Image: A new study asserts that AI can help identify silent heart disease (Photo courtesy of Shutterstock).
A new study reveals that artificial intelligence (AI) can successfully identify patients with congenital long QT syndrome (LQTS), despite having a normal QT interval on the standard electrocardiogram (ECG).
Researchers at the Mayo Clinic (Rochester, MN, USA) and AliveCor (San Francisco, CA, USA) conducted a retrospective study of 1,048 patients suffering from LQTS and a further 1,010 who were dismissed as such who had an ECG taken at the Mayo Genetic Heart Rhythm Clinic. An AI deep neural network (DNN) involving a multilayer convolutional recurrent neural network (CRNN) was then used to classify patients using a 10 second ECG from lead 1 alone; 72% of the ECGs were used for training and 28% for validation.
The results revealed that the DNN employed in the study generated an area under the curve of 0.83, with a specificity of 81%, sensitivity of 73%, and an overall accuracy of 79%. It was able to distinguish between the three main genotypes (LQTS1, LQTS2, and LQTS3). In addition, the DNN could successfully identify patients with congenital LQTS despite having a normal QT interval on a standard ECG, which is the case in as many as 50% of patients. The study was presented at the 40th annual Heart Rhythm Scientific Sessions conference, held during May 2018 in Boston (MA, USA).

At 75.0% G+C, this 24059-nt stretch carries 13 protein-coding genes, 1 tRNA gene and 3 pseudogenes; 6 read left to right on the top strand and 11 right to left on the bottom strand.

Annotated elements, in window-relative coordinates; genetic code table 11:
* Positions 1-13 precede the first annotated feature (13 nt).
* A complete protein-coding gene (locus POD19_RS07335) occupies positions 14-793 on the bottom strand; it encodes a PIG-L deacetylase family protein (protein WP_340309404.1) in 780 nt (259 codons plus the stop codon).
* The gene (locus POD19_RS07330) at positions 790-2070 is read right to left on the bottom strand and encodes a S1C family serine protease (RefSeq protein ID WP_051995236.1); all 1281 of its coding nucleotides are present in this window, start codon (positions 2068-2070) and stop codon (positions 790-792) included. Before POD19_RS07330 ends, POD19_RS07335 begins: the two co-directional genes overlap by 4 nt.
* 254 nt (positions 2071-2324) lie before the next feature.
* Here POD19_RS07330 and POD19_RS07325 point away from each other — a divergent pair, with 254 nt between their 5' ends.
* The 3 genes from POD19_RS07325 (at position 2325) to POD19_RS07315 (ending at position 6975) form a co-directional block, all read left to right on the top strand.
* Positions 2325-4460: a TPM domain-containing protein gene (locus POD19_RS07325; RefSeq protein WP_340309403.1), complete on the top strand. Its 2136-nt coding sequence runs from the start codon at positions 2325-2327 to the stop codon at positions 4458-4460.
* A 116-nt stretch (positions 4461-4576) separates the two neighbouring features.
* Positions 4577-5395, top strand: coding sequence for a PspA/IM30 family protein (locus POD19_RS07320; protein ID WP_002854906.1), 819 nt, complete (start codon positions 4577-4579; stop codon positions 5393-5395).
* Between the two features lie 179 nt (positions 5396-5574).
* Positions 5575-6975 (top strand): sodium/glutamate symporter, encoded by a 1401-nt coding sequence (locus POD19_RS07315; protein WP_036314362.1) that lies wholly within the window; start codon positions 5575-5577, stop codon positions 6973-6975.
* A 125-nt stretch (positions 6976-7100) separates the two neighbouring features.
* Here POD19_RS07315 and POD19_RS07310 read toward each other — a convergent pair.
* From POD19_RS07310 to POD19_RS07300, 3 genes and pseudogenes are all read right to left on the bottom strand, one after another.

"Although long QT syndrome is a potentially lethal syndrome, when it is recognized and treated, sudden death should almost never happen," said senior author Michael Ackerman, MD, PhD, director of Mayo Clinic's LQTS/Genetic Heart Rhythm Clinic. “The expectation needs to shift from merely preventing sudden death to enabling these patients and their families to live and thrive despite the diagnosis. Hopefully, the results of this study should be reassuring and encouraging to these families who live with long QT syndrome.”
LQTS is a condition that affects abnormal repolarization of the heart after a heartbeat, resulting in an increased risk fainting, drowning, or sudden death. It may be present at birth or develop later in life as a result of medication, low blood potassium, low blood calcium, or heart failure (HF). Medications that are implicated include certain anti-arrhythmic, antibiotics, and antipsychotics. Diagnosis is based on an ECG finding of a corrected QT interval of greater than 440-500 milliseconds and clinical findings. For people with LQTS who survive cardiac arrest and remain untreated, the risk of death within 15 years is greater than 50%, but with proper treatment, this decreases to less than 1% over 20 years.